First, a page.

Prepare for the worst scenario

IF WE ARE truly smart and clever, which is what Christ himself told us when he said, “Be wise as serpents and innocent as doves,” (Mt 10, 16) we would be preparing for the worst scenario every time we plan or launch a project, a business, an enterprise.

This is simply because despite our best efforts to plan these projects well, there is always the possibility that the exact opposite of what we expect would happen. There are factors and elements that are beyond our control. While it’s true that our prospect for success is always infinite, the same is also true with the possibility of failure.

We should just be ready and game when the opposite of what we desire happens, learning how to let go and move on, instead of getting entangled in the web of sadness, self-pity, anxiety, depression and the like. These latter conditions would only worsen things further.

By preparing for the worst scenario, we would be imitating Christ himself who, in redeeming us, prepared himself for the worst. In fact, he already knew about his death and how it was going to be. “The Son of Man is to be handed over to men and they will kill him,” he told his disciples, “and three days after his death the Son of Man will rise.” (Mk 9, 31)

Preparing for the worst scenario may mean that we come out with various alternative plans so that we can move on. This is always recommendable. But we have to remember that the most important way to prepare for the worst is just to be with God. It is always possible that even our alternative plans may fail. Yet what cannot fail is when we stick with God no matter what.

This point was highlighted in that episode of the sisters, Martha and Mary, welcoming Christ in their house. (cfr. Lk 10, 38-42) Martha was busy doing the chores of hospitality, while Mary simply sat at the foot of Christ, listening to him.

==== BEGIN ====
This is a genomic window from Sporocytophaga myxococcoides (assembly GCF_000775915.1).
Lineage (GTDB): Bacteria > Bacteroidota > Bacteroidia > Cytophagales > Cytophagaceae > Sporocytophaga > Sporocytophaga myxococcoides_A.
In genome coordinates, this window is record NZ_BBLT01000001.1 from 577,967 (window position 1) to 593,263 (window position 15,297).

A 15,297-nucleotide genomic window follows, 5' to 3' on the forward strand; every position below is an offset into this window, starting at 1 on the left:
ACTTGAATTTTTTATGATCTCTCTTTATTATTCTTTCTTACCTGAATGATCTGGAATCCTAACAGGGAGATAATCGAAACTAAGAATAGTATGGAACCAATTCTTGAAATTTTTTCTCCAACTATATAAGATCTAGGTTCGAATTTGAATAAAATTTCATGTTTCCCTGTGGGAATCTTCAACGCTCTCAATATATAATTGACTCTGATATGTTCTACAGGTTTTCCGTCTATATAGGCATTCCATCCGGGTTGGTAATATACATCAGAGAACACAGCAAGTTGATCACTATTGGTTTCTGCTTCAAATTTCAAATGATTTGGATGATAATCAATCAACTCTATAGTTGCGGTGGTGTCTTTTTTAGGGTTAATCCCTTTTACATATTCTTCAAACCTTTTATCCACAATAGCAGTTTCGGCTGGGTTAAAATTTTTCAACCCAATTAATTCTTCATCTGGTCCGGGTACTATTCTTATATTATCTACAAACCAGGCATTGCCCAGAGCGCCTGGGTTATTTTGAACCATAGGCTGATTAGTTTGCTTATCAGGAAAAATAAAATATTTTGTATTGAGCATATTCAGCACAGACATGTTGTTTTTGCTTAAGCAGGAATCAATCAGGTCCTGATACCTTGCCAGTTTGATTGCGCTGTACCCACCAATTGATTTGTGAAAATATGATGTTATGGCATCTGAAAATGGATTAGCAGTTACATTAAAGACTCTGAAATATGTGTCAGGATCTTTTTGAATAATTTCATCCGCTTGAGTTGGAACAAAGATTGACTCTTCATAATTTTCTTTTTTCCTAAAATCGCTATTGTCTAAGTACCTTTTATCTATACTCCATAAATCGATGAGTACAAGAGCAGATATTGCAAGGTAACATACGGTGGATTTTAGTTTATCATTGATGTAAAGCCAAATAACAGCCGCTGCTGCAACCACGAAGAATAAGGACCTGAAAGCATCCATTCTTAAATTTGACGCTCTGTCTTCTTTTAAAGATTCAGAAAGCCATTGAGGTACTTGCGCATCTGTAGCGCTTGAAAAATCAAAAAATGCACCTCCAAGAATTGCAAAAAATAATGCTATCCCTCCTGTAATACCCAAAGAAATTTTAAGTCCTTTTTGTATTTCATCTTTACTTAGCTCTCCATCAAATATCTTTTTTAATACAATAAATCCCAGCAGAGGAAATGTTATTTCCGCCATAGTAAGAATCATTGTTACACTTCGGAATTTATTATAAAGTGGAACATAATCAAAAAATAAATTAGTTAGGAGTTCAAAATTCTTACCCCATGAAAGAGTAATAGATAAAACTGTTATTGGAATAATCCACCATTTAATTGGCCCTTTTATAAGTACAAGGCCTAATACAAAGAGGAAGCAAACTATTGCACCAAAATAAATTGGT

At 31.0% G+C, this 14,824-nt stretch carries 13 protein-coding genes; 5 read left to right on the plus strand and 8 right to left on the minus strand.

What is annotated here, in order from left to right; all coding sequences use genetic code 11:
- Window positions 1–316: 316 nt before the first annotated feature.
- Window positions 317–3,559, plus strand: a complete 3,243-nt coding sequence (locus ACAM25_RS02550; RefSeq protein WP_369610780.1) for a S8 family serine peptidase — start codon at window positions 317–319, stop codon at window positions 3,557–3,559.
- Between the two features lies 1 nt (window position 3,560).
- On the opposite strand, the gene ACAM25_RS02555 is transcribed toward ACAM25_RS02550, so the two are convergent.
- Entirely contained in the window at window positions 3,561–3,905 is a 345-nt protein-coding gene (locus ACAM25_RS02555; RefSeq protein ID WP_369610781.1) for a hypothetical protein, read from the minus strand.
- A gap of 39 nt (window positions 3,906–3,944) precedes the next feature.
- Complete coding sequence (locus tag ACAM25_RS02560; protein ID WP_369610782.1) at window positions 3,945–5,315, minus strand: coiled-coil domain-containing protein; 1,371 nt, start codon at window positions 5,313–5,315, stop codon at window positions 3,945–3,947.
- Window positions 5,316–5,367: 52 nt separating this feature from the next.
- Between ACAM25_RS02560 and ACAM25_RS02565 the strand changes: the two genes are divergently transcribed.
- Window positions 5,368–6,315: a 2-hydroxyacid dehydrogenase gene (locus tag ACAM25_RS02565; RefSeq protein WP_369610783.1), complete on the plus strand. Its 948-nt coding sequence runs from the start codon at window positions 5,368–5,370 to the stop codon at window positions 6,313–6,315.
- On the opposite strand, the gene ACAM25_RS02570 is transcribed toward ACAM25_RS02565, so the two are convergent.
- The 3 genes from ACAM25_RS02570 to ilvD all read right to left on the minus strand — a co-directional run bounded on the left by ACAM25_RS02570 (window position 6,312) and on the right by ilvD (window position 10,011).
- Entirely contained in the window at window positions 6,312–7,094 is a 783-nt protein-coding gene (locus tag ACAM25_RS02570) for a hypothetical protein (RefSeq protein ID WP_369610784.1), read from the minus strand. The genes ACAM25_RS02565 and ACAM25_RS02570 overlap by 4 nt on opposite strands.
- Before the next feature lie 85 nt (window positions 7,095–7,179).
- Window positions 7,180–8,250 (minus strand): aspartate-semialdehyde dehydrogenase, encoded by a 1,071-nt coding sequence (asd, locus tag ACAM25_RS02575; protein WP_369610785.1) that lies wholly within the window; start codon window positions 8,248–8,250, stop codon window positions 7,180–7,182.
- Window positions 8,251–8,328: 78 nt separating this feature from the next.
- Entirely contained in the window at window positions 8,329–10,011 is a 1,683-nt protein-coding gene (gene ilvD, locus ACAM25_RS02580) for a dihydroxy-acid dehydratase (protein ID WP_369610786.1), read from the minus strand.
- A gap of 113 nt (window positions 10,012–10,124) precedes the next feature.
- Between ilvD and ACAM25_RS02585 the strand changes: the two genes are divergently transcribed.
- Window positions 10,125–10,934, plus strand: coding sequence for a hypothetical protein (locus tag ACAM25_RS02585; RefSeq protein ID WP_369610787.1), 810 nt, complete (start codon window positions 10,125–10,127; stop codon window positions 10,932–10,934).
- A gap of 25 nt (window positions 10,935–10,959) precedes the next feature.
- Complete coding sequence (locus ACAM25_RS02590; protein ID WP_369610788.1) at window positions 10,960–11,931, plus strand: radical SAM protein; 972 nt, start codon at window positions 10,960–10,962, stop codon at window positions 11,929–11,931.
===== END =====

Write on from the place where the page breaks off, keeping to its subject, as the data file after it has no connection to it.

When Martha complained to Christ that her sister was not helping her, Christ reminded her that while what she was doing were good, there was only one thing that was necessary, and Mary, her sister, chose it, and it will not be taken away from her.

We have to be clear about this point. Yes, we will try our best, stretching ourselves to the limit, to make all our projects and endeavors succeed. Still things can turn out the opposite. Due to this possibility we make some alternative plans to move on. But still, these may fail. The last resort, and in fact, what should always be with us, should be the conviction that we be with God whatever be the outcome of our efforts.

St. Paul in his letter to the Romans assures us that as long as we are with God, everything will work out for the good. “We know that in all things,” he said, “God works for the good of those who love him…” (8, 28)

We just have to make sure that our love of God is always vibrant. We have to make it grow day by day. We have to feel that love so intensely such that it is actually what would energize us in any endeavor we have.

We have to see to it that we do not take this love for granted. This is the best and ultimate weapon we have to prepare for the worst scenario of any project we have. With this love, we would be willing to go through what Christ himself went through — suffering all the indignities of the world and ultimately dying on the cross.

But then, after death, there is the resurrection, the final victory that is meant for all of us, irrespective of how we fare in this life.

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Fr. Roy Cimagala is the Chaplain of the Center for Industrial Technology and Enterprise, Talamban, Cebu City (roycimagala@gmail.com/PN)

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